Other of our clients are a little larger and they do have some plans in place. You know, I was actually working on one literally over the weekend, you know what I mean? And there's a lot of tools out there that people can use if they don't know about it. So if you're like an entrepreneur and you're looking to do some type of business planning, you know, One of the tools that interactive accountants uses is called live plan.

Okay. It actually is something that I learned when I was taking the Goldman Sachs 10,000 small business school. I'm actually a graduate from that. Nice. And the live plan lets you kind of like, you know, dictate a few things. What's my mission statement. What's my plan. You know, it allows you to do a forecast, leaving, integrate with your QuickBooks.

If you're using that software, so you can do budget versus actual stuff. And it also will do benchmarking, which is really cool. So depending on the N a I CS, which is the north American industry classification system, right. That code that you plug in there, it'll give you some benchmarking data. So if you're not involved with like another trade group or something like that, you know, and you're just doing, you know, let's say eCommerce again, you.

You could pop in there e-commerce and see what other people's margins are, see what their gross profits are normally, you know, and compare yourself. It's really cool. I'm not trying to sell live plan here or anything like that. It's just one of the tools we use. You know what I mean? But just to kind of introduce people to the concept, to your biggest, you know, tip out there, the biggest struggle planning.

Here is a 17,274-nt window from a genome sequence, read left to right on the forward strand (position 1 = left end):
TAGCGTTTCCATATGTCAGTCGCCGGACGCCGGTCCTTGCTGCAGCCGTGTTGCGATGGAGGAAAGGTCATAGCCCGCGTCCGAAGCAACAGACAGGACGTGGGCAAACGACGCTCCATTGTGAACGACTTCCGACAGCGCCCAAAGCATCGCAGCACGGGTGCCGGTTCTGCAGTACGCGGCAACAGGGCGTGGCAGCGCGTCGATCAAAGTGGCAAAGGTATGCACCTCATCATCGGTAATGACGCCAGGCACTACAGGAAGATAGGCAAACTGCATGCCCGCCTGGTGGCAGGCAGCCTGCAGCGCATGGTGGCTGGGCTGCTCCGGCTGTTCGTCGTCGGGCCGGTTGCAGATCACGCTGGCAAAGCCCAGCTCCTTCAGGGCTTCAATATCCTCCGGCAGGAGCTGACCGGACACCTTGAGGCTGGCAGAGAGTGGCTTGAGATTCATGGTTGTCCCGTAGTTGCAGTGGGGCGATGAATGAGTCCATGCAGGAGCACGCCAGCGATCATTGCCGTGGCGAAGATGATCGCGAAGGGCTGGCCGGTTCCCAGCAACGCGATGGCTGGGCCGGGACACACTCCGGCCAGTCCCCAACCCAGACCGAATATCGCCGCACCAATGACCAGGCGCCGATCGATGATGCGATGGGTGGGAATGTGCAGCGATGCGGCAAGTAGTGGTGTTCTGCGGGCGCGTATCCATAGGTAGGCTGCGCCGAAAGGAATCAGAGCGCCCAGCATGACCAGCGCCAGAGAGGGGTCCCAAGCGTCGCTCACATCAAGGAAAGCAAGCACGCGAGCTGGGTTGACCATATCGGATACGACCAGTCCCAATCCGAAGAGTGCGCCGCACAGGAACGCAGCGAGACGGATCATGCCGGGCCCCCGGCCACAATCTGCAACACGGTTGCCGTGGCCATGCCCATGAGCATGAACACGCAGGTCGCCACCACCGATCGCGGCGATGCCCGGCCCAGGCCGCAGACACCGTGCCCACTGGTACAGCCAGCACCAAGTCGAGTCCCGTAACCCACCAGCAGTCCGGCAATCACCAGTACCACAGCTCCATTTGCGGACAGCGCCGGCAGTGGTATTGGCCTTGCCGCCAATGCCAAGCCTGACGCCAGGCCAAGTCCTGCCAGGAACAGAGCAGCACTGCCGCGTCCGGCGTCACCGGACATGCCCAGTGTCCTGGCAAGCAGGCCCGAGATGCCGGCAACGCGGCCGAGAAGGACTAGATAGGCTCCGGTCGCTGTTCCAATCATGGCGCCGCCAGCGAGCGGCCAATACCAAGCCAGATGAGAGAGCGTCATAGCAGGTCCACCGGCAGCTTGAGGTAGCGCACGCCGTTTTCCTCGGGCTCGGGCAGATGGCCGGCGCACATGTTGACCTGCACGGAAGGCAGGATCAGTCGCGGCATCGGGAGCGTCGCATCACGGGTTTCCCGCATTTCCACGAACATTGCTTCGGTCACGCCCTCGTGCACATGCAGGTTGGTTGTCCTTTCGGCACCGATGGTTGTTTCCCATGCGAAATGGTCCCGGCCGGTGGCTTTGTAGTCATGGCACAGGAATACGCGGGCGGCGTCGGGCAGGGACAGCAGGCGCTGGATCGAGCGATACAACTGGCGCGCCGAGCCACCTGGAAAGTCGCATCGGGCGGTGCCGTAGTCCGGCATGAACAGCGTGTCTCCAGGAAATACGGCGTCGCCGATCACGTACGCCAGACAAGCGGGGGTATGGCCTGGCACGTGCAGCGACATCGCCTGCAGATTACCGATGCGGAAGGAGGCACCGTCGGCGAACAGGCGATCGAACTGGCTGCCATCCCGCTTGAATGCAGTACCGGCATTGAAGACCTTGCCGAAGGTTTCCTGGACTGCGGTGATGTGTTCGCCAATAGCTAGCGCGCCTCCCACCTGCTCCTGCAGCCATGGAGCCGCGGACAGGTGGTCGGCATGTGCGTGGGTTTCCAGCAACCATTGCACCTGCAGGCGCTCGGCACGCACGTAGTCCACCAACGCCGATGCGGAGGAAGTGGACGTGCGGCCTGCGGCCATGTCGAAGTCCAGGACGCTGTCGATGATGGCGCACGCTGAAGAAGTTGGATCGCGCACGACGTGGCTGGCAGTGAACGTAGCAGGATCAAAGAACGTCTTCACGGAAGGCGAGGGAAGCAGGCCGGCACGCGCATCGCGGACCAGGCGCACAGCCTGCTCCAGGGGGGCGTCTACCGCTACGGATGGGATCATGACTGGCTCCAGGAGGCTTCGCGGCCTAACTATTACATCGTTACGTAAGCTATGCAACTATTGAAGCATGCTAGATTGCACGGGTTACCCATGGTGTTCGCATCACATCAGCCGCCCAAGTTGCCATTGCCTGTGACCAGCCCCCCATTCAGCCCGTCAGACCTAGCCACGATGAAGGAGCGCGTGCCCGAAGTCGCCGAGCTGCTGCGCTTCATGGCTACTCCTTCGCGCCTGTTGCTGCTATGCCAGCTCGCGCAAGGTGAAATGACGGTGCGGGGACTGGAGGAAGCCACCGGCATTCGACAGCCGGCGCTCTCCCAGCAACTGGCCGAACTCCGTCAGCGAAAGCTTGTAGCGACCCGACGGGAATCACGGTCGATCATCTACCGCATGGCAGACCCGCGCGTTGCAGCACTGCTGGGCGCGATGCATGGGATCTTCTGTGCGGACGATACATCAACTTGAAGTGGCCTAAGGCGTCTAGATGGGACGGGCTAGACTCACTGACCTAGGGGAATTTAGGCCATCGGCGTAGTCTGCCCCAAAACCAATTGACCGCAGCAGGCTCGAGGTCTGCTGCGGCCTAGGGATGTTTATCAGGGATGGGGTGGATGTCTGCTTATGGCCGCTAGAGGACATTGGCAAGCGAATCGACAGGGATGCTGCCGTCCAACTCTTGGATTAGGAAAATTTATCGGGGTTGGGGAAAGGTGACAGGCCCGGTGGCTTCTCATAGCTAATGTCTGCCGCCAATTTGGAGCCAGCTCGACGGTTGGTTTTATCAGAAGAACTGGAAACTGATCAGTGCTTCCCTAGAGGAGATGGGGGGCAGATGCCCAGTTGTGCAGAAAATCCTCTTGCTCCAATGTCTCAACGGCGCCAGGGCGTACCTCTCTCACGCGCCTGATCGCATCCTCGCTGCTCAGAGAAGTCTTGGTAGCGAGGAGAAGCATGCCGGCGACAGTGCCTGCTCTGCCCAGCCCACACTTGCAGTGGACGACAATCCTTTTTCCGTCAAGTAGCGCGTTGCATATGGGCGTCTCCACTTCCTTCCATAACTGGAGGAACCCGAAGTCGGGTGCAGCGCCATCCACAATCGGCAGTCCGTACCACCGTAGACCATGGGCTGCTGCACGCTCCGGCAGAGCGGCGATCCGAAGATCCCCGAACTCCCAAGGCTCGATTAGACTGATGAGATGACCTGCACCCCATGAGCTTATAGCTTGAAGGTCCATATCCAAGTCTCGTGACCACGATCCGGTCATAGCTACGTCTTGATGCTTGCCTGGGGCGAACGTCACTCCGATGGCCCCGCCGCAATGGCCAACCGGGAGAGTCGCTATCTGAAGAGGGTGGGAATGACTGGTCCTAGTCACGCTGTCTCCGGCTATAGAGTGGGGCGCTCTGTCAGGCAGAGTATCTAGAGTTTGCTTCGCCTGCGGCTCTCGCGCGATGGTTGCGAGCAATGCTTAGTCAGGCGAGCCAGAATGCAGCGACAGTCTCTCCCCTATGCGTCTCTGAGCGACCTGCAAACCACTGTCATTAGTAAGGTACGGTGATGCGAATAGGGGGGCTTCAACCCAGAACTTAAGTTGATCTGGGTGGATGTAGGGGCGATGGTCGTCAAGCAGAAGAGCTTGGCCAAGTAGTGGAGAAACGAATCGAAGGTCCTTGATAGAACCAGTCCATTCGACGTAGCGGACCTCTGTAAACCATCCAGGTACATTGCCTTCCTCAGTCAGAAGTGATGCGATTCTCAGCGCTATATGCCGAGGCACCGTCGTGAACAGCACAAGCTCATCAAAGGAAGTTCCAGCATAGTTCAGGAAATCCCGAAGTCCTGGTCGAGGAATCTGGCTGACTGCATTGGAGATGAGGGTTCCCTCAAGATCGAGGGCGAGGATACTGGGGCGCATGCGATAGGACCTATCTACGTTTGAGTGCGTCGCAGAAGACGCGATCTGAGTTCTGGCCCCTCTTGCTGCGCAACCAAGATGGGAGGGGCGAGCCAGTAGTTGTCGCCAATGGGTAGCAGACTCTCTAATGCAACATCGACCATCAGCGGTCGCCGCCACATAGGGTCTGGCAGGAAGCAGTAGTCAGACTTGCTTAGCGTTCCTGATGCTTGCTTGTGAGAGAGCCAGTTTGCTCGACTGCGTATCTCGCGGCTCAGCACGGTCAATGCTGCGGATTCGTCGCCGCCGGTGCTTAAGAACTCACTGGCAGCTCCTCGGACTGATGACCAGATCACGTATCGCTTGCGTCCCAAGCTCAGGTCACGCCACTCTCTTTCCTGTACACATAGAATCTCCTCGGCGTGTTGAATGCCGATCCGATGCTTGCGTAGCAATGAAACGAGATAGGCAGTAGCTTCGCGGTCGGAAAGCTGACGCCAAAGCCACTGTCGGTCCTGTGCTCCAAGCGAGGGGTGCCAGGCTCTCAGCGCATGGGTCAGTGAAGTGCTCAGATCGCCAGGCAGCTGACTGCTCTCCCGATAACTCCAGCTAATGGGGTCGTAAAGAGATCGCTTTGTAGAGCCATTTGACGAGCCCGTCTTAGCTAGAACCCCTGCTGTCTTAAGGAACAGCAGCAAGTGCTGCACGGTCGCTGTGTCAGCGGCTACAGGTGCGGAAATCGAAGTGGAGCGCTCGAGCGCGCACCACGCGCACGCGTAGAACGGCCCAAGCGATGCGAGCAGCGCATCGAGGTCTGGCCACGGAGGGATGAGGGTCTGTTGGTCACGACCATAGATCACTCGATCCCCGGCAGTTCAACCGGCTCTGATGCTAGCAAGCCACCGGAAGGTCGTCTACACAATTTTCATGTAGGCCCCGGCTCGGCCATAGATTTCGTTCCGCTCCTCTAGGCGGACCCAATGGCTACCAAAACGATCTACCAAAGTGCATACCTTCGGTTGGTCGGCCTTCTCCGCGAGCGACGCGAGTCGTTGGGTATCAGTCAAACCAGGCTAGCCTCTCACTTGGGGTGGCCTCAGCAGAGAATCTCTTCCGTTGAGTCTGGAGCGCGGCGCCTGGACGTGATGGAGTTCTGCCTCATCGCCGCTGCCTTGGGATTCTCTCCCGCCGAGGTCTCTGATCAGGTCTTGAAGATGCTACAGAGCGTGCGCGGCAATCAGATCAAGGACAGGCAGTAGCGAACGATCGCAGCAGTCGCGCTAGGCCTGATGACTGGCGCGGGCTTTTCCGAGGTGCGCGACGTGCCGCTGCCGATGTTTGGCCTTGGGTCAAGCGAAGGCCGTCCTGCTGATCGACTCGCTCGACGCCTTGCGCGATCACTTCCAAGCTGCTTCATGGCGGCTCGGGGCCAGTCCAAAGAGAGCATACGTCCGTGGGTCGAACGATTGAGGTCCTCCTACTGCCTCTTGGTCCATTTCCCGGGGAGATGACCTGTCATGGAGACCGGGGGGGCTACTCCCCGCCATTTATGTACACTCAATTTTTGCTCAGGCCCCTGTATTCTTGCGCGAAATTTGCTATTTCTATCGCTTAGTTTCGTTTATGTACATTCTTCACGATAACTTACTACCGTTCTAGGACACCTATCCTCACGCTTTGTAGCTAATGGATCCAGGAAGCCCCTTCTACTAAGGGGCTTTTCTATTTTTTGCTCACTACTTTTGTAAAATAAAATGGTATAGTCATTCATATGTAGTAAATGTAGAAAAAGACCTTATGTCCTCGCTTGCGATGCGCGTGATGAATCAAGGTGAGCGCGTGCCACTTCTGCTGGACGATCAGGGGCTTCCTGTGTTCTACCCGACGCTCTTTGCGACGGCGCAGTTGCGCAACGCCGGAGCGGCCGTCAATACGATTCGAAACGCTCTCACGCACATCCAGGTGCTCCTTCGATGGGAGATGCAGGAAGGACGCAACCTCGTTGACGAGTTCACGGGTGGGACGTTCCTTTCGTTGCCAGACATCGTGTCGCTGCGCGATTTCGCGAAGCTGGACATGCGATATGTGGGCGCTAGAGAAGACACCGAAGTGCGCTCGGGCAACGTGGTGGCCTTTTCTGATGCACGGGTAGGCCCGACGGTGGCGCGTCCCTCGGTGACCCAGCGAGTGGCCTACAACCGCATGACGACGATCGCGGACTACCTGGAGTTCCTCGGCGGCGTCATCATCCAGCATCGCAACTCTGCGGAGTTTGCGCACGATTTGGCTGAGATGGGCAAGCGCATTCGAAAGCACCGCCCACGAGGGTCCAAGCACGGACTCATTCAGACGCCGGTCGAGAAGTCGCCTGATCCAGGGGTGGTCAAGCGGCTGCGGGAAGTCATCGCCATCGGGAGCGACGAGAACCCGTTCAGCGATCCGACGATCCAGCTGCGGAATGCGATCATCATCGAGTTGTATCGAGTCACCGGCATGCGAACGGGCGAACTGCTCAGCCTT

ANTONIO LOPEZ: benchmarking is huge.

MATTHEW SHEIBLER: There's a lot of tools out there that people can use and sometimes they. Need to hear from somebody. So if you haven't heard me, you know what I mean? There's tools out there that you can use to plan. Right. All right. It's just a matter of finding the time to do it. Sometimes at least that's my biggest issue.

ANTONIO LOPEZ: If you're, if you fail to fail to plan.

MATTHEW SHEIBLER: you're planning to fail. Exactly. And on that note, folks, I think we're gonna wrap it up here, Antonio. Thank you so much for coming over and doing a podcast with us. If you wanna get in touch with Antonio, we're gonna give him an opportunity to give us his he's gonna give out which phone number.

ANTONIO LOPEZ: I'm gonna give out my personal cell phone. Go ahead. So my personal cell phone is (201) 921-2938. And you could also reach me at antonioandreslopez@protonmail.com.

MATTHEW SHEIBLER: Well, we won't even try to spell out that email one more time. just do us a favor. Repeat the telephone number two more times. Okay. It's.

ANTONIO LOPEZ: (201) 921-2938; (201) 921-2938.

MATTHEW SHEIBLER:I don't know if you ever saw it on a commercial boat. They throw out the phone number three times and usually people. Gives people enough time to write it down. You know what I mean? Yeah. Yeah. So Antonio, again, thank you so much. We really appreciate all your, you, and we'll be wrapping things up here, folks.

Thank you again for listening to the Interactive Entrepreneur Podcast sponsored by Interactive Accountants. If you are a healthcare professional, a lawyer, an e-commerce entrepreneur, or an Amazon DSP owner. Definitely reach out to Interactive Accountants. We specialize in working with those industries. Thanks everybody, everybody. You could check us out online at interactiveaccountants.com and feel free to contact Antonio. It's not every day. A visitor gives us his personal cell phone for you to reach out. I encourage you to reach out to him, ask him the question and talk with him about your financial advice.

I refer Antonio to my clients and they are happy. Thanks everyone. Take it easy.